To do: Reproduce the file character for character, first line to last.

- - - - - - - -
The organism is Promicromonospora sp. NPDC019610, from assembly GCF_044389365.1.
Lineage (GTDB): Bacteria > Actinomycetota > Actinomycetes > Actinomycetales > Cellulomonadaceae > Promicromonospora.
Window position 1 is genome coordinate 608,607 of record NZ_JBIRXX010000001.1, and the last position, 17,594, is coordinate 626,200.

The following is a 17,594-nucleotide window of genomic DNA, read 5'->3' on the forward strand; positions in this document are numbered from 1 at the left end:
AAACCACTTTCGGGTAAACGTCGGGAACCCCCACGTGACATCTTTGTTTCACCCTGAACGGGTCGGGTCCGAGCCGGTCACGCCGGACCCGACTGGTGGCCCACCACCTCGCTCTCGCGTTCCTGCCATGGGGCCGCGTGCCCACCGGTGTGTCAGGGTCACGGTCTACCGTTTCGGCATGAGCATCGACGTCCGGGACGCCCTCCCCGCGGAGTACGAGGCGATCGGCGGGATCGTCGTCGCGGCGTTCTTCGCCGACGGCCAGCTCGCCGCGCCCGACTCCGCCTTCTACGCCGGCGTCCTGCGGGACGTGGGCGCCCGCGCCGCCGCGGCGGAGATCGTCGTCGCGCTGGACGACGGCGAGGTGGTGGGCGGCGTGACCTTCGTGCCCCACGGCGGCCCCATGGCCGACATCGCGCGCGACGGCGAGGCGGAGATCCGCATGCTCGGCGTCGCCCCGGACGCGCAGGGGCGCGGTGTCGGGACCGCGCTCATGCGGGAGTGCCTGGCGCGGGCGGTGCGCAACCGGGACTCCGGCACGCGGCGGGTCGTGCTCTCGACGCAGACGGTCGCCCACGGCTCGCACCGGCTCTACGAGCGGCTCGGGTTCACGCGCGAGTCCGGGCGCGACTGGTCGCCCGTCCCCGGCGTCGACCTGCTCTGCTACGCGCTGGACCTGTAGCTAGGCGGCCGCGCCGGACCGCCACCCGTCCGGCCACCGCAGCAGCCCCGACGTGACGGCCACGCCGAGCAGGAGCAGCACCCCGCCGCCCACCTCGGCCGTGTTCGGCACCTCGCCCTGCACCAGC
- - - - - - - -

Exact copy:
The organism is Promicromonospora sp. NPDC019610, from assembly GCF_044389365.1.
Lineage (GTDB): Bacteria > Actinomycetota > Actinomycetes > Actinomycetales > Cellulomonadaceae > Promicromonospora.
Window position 1 is genome coordinate 608,607 of record NZ_JBIRXX010000001.1, and the last position, 17,594, is coordinate 626,200.

The following is a 17,594-nucleotide window of genomic DNA, read 5'->3' on the forward strand; positions in this document are numbered from 1 at the left end:
AAACCACTTTCGGGTAAACGTCGGGAACCCCCACGTGACATCTTTGTTTCACCCTGAACGGGTCGGGTCCGAGCCGGTCACGCCGGACCCGACTGGTGGCCCACCACCTCGCTCTCGCGTTCCTGCCATGGGGCCGCGTGCCCACCGGTGTGTCAGGGTCACGGTCTACCGTTTCGGCATGAGCATCGACGTCCGGGACGCCCTCCCCGCGGAGTACGAGGCGATCGGCGGGATCGTCGTCGCGGCGTTCTTCGCCGACGGCCAGCTCGCCGCGCCCGACTCCGCCTTCTACGCCGGCGTCCTGCGGGACGTGGGCGCCCGCGCCGCCGCGGCGGAGATCGTCGTCGCGCTGGACGACGGCGAGGTGGTGGGCGGCGTGACCTTCGTGCCCCACGGCGGCCCCATGGCCGACATCGCGCGCGACGGCGAGGCGGAGATCCGCATGCTCGGCGTCGCCCCGGACGCGCAGGGGCGCGGTGTCGGGACCGCGCTCATGCGGGAGTGCCTGGCGCGGGCGGTGCGCAACCGGGACTCCGGCACGCGGCGGGTCGTGCTCTCGACGCAGACGGTCGCCCACGGCTCGCACCGGCTCTACGAGCGGCTCGGGTTCACGCGCGAGTCCGGGCGCGACTGGTCGCCCGTCCCCGGCGTCGACCTGCTCTGCTACGCGCTGGACCTGTAGCTAGGCGGCCGCGCCGGACCGCCACCCGTCCGGCCACCGCAGCAGCCCCGACGTGACGGCCACGCCGAGCAGGAGCAGCACCCCGCCGCCCACCTCGGCCGTGTTCGGCACCTCGCCCTGCACCAGC